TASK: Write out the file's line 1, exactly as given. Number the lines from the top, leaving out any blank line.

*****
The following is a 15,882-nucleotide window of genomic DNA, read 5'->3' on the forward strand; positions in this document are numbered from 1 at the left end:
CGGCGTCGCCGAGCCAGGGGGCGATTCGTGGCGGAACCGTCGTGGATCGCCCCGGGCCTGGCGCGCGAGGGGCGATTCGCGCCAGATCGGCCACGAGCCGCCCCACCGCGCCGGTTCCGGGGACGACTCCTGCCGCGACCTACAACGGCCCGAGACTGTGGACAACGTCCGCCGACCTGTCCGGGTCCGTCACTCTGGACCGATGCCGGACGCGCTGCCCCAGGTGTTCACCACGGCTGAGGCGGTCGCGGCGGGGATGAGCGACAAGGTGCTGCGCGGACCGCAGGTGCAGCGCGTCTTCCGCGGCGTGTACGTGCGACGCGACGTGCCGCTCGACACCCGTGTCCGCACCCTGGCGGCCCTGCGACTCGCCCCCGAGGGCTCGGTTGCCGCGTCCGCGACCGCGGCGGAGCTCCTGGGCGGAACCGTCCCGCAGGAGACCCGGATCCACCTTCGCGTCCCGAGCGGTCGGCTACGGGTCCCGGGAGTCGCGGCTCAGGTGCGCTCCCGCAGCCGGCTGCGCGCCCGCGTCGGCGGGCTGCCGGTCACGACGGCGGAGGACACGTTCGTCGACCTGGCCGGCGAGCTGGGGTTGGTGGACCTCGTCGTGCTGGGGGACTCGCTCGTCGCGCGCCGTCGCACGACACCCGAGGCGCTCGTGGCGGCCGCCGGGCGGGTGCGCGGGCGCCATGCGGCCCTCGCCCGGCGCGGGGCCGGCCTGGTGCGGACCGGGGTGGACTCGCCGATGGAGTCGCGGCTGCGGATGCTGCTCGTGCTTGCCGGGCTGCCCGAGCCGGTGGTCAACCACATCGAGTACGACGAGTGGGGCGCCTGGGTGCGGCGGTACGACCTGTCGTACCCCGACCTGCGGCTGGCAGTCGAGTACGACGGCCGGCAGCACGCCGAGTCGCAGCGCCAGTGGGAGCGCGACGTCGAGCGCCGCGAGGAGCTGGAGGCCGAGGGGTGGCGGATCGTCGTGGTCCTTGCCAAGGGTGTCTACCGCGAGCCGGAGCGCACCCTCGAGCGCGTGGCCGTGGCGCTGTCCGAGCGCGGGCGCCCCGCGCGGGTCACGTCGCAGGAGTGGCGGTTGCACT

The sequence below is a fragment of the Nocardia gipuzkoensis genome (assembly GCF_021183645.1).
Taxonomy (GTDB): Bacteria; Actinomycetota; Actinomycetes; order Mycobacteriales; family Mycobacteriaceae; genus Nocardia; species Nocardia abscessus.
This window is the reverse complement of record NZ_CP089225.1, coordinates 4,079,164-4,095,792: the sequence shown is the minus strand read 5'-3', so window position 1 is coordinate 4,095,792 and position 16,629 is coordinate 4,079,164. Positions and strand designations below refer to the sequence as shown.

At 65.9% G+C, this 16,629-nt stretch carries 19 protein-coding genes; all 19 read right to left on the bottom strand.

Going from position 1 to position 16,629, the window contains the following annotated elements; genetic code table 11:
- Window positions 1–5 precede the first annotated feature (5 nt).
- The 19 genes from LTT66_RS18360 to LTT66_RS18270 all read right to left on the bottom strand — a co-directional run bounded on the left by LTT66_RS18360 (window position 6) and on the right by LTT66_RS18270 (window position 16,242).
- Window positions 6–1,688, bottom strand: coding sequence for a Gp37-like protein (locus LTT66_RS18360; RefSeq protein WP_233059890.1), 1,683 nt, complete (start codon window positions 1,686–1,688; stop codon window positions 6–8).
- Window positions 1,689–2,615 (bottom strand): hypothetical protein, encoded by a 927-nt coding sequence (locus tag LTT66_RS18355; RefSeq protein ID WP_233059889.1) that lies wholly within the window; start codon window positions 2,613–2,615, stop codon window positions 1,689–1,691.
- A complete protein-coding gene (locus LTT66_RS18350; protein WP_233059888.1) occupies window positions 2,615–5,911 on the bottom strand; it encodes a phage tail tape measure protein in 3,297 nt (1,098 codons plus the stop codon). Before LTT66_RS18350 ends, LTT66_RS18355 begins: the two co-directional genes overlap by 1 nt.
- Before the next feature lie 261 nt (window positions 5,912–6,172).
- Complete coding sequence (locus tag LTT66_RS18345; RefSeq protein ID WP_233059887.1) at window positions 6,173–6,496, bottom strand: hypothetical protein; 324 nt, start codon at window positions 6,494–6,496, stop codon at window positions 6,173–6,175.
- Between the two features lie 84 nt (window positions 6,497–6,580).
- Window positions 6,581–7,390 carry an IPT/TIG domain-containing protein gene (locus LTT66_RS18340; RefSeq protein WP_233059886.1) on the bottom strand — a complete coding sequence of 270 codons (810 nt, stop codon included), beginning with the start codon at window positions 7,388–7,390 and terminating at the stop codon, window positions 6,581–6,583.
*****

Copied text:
The following is a 15,882-nucleotide window of genomic DNA, read 5'->3' on the forward strand; positions in this document are numbered from 1 at the left end: